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Commentaires client les plus utiles sur Amazon.com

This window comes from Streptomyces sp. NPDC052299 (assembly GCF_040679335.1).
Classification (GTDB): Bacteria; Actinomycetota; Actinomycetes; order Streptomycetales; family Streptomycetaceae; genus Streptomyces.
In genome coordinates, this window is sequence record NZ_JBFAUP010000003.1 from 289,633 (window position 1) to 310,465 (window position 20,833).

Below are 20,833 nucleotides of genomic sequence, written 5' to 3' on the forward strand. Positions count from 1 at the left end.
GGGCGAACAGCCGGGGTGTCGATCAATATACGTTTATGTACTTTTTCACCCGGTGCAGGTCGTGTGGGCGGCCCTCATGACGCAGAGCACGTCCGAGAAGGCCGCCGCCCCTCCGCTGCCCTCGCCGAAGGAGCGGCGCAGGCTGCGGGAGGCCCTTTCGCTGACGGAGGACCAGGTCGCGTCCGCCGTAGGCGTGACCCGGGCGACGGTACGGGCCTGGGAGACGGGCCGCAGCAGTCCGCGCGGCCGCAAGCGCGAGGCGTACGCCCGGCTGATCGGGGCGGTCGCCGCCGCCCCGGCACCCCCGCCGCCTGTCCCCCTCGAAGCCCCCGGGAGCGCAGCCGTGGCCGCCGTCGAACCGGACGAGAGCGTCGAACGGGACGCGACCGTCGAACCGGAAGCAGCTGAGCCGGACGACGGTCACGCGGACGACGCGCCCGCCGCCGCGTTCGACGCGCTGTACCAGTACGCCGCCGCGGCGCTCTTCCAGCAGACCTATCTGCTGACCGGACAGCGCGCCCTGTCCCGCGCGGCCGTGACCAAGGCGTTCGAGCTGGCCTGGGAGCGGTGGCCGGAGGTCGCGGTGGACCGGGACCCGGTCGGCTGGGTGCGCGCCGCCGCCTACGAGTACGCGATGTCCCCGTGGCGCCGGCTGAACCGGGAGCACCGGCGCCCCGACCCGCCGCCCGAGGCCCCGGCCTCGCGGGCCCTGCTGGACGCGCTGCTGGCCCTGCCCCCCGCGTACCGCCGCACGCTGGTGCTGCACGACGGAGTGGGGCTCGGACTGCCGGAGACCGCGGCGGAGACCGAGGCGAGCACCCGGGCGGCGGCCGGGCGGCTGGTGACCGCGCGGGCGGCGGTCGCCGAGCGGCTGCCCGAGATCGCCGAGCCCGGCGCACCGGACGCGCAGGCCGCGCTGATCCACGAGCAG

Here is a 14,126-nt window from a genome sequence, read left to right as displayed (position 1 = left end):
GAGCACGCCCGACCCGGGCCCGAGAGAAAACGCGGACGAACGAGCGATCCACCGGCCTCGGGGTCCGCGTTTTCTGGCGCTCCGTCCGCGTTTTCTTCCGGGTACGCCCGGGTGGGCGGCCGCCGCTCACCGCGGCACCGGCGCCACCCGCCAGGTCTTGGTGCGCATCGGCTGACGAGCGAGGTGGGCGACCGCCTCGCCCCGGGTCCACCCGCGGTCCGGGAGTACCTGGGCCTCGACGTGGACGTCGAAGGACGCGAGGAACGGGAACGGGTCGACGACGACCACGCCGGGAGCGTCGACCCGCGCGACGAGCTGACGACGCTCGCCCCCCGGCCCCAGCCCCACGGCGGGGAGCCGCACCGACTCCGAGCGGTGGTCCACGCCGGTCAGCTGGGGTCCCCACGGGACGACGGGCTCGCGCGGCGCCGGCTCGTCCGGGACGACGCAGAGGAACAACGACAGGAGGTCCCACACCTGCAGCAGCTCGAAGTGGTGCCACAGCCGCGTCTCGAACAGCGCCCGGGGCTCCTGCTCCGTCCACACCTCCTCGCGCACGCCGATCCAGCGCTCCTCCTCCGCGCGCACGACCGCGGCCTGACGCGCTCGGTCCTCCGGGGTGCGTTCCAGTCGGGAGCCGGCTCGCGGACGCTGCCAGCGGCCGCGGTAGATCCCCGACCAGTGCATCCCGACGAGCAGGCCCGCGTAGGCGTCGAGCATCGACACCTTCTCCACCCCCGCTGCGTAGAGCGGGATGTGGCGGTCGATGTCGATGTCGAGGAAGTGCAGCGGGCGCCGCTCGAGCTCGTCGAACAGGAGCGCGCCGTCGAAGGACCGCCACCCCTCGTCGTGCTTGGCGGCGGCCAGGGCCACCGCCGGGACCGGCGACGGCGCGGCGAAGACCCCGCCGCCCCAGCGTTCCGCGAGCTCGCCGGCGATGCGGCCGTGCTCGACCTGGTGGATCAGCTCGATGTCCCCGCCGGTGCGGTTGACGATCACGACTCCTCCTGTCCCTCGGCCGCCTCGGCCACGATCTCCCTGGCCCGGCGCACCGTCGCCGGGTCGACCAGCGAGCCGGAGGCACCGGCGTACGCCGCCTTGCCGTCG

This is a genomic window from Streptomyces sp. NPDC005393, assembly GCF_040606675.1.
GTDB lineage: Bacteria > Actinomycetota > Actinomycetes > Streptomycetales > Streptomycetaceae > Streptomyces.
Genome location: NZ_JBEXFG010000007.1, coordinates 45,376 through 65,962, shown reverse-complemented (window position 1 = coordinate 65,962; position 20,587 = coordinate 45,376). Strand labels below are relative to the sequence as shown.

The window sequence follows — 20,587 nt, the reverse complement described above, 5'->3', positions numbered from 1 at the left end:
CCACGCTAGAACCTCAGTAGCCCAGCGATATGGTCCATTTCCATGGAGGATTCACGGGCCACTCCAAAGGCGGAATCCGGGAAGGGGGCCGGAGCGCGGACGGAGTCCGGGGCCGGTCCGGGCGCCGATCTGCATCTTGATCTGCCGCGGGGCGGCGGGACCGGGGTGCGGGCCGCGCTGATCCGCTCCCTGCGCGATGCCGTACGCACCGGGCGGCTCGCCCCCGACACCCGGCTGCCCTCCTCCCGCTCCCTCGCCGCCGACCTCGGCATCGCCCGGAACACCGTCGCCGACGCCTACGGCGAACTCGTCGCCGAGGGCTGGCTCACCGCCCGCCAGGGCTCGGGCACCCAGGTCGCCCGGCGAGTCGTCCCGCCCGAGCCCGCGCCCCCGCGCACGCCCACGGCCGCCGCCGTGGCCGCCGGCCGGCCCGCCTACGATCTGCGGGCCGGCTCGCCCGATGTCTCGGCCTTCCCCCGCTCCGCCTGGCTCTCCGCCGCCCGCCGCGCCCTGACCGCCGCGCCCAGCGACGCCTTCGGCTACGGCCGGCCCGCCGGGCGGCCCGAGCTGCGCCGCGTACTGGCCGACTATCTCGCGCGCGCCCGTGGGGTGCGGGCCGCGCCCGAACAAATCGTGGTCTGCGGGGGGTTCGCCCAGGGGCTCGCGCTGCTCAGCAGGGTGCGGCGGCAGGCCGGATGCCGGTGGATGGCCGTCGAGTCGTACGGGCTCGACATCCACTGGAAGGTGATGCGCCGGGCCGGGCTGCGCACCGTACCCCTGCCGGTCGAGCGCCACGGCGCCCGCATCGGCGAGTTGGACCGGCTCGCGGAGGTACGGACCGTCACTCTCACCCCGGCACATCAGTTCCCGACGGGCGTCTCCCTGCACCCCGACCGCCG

Boda structures his work by first employing the discipline of Biblical theology and dedicating the first (and majority) portion to allow the Biblical writers to shape and give nuance to the theme. It’s only after finishing with Revelation that he begins to flesh out the theological implications of the findings. And in regards to these implications, I found his rooting of repentance within the Covenant relationship most compelling and without stretching its meaning too far or coloring outside the lines. But I appreciate that he didn’t stop there. I think there can be a tendency to only consider one’s inner orientation while remaining somewhat mealy-mouthed about the practical outward expressions. But Boda fearlessly goes on to say this, “what is clear, however, is that, while repentance is fundamentally an inner reorientation of covenant relationship, external changes in behavior are essential to the biblical vision of repentance, and verbal expressions often accompany it” (emphasis mine). I think Boda is correct in his assertion, that there is in fact a reorientation of one’s inner posture but it ought not negate the necessity for having an outward one. But it seems though, that rather than trying to parse out the individual inner and outer aspects or simply create an unnecessary dichotomy, his intentions and desire are to train the mind to understand the interweaving of both.